St. Rita’s health focus: Advances in treating lung cancer


Dr. Chris Rhoades - Guest Column

Did you know that lung cancer is the No. 1 one cause of cancer death in both men and women in the United States? In the U.S. alone, 225,000 people are diagnosed with lung cancer yearly. The primary risk factor for the development of lung cancer is the use of cigarettes. Ninety percent of all forms of lung cancer are associated with cigarette exposure. Using tobacco also increases the risk of developing cancer throughout someone’s lifetime.

As with most forms of cancer, early detection is key when it comes to survival. This is also true for lung cancer. Lung cancer, in the early stages, is difficult to detect due to the lack of visible symptoms. But recently there has been a development of screening programs in high-risk individuals. These programs aid in finding lung cancer in early stages in these high-risk patients. Mercy Health – St. Rita’s is providing these screenings for patients who meet these guidelines.

Most major forms of lung cancer primarily respond to therapy. These forms can be categorized as non-small cell lung cancer and small cell lung cancer. Both categories have a different response to therapy and are categorized separately. Small-cell lung cancer tends to be more responsive to radiation and/or chemotherapy treatment. The primary form of therapy for early-stage lung cancer is surgical resection, the removal of an organ or gland. Radiation and/or chemotherapy may also be involved in the therapy of early-stage lung cancer.

In stage IV lung cancer, the tumor has grown to areas outside of the lung or chest. Stage IV can be treatable but it not likely curable with aggressive therapy. Patients diagnosed with stage IV lung cancer need a form of chemotherapy treatment.

Over the past year, there has been a dramatic change in the options of therapy for advanced stage IV lung cancer. New options have paved the way for an increase in pace for advanced lung cancer treatments. One of the new FDA approved treatments in immunotherapy. Immunotherapy is the most exciting area of development and treatment.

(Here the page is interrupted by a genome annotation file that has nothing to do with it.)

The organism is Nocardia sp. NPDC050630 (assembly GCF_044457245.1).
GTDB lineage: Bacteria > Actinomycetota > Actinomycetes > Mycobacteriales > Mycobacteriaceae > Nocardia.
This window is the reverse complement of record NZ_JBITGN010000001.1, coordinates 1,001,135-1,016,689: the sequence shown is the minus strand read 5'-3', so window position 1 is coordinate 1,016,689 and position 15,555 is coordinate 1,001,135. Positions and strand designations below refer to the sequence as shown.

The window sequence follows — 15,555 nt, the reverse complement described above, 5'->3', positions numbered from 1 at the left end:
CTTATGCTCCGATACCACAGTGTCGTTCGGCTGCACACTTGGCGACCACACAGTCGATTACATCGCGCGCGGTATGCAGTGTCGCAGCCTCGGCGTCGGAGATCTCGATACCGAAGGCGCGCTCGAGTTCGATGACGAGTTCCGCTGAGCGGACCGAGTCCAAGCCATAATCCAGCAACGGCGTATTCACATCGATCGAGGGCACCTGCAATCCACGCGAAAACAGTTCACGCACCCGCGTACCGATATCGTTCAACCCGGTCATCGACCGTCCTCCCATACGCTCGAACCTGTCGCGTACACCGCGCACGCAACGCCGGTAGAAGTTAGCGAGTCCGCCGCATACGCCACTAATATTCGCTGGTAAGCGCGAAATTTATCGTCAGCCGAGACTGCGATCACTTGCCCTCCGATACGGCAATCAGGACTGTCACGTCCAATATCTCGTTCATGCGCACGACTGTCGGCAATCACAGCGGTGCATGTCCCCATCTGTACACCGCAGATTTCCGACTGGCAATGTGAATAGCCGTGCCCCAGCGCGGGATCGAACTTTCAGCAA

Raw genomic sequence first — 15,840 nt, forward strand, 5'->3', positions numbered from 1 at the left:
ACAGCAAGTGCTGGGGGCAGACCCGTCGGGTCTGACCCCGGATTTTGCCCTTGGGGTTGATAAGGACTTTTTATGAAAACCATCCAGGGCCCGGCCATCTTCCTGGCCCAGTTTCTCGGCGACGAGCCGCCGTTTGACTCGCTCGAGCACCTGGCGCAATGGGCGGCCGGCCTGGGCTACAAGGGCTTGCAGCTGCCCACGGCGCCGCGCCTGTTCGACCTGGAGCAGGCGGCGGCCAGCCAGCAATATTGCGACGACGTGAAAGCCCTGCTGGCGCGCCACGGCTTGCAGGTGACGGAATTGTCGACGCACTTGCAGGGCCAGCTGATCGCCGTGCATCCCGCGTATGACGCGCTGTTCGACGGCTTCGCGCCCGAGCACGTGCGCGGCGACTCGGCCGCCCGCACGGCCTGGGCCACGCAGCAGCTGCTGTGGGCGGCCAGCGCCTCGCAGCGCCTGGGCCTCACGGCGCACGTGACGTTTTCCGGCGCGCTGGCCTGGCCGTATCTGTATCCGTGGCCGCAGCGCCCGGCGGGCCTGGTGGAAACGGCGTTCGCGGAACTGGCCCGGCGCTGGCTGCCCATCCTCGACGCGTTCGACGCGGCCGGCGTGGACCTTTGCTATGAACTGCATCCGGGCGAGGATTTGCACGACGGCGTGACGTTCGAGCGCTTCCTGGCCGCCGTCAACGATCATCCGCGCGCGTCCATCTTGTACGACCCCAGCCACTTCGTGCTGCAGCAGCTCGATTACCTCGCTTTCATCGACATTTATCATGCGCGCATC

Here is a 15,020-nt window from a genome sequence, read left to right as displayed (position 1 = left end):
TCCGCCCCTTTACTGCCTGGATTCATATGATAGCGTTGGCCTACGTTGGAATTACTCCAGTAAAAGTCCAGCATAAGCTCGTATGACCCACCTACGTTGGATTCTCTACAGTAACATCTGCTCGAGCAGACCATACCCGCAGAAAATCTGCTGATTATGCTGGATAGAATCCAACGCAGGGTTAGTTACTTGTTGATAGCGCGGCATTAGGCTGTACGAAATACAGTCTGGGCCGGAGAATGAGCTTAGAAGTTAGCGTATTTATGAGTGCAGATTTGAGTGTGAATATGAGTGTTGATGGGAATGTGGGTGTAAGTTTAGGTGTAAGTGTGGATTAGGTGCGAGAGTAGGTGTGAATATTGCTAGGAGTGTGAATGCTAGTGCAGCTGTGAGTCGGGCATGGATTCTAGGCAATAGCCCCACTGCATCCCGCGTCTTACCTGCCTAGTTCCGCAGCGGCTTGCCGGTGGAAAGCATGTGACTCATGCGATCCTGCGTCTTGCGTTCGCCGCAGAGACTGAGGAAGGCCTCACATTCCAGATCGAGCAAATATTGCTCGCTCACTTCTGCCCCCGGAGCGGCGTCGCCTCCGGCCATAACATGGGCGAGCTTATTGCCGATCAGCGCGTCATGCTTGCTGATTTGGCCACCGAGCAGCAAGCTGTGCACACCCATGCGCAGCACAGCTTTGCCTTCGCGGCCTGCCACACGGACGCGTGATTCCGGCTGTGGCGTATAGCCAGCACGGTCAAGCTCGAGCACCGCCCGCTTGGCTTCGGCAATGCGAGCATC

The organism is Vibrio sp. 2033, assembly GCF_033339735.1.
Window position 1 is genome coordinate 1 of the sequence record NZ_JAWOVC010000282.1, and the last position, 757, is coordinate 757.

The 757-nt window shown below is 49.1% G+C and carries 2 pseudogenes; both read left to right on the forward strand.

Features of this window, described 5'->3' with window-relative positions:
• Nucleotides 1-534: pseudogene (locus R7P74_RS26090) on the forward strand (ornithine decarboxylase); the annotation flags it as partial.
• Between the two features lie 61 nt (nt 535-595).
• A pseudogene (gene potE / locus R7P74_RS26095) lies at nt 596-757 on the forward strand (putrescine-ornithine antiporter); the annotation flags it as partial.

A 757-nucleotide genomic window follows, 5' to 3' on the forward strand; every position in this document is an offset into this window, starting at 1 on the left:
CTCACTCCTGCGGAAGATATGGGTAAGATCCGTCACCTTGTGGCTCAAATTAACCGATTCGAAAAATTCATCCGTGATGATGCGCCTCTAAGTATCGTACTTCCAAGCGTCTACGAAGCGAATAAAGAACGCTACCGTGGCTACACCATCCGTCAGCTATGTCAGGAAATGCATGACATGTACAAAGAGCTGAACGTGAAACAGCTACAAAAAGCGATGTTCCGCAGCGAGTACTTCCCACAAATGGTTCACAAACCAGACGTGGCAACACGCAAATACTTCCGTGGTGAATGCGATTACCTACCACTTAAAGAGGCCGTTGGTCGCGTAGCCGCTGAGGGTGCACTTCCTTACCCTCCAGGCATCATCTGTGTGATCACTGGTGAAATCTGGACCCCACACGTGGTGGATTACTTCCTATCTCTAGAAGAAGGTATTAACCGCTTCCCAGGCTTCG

Approximately 80 percent of all forms of lung cancer are non-small cell lung cancer. Recently, FDA has approved several new immunotherapy options for treatment. Immunotherapy defers when compared to more conventional standard chemotherapy treatment. Standard chemotherapies are aimed at controlling rapid dividing cancer cells. Immunotherapy’s has three basic concepts of treatment effects. These treatment effects differ from standard chemotherapy treatment. The first is to help the body identify cancer as being foreign to the body by the immune system. Second is to aid in the immune responsiveness against cancer. The third and final is to decrease the inhibition of the immune system that allows for tumor cell growth.

The development of specific molecular genetic analysis out-dates the new immunotherapy treatments. The new treatment options are still considered palliative therapy. But, they represent a significant advance against the fight against lung cancer. With further research and clinical trials, scientists hope to develop more treatment. Their hope is to develop long-term survival treatments that will be considered a curative therapy.

The development of immunotherapy is being used to treat other forms of cancer. The development of this treatment has been possible thanks to increased research. Researching individual characteristics of cancers has led to an increase in developing treatments. In the future, most forms of cancer will be identified with molecular and genetic codes. These codes will lead to specific therapies for each individual diagnosed. The development of immunotherapy is only the beginning. Immunotherapy has created an exciting time in cancer research and personalized cancer care.

Dr. Chris Rhoades

Guest Column

Dr. Chris Rhoades is a medical oncologist at Mercy Health – St. Rita’s Cancer Center. To schedule an appointment, call 419-226-9518.

Dr. Chris Rhoades is a medical oncologist at Mercy Health – St. Rita’s Cancer Center. To schedule an appointment, call 419-226-9518.

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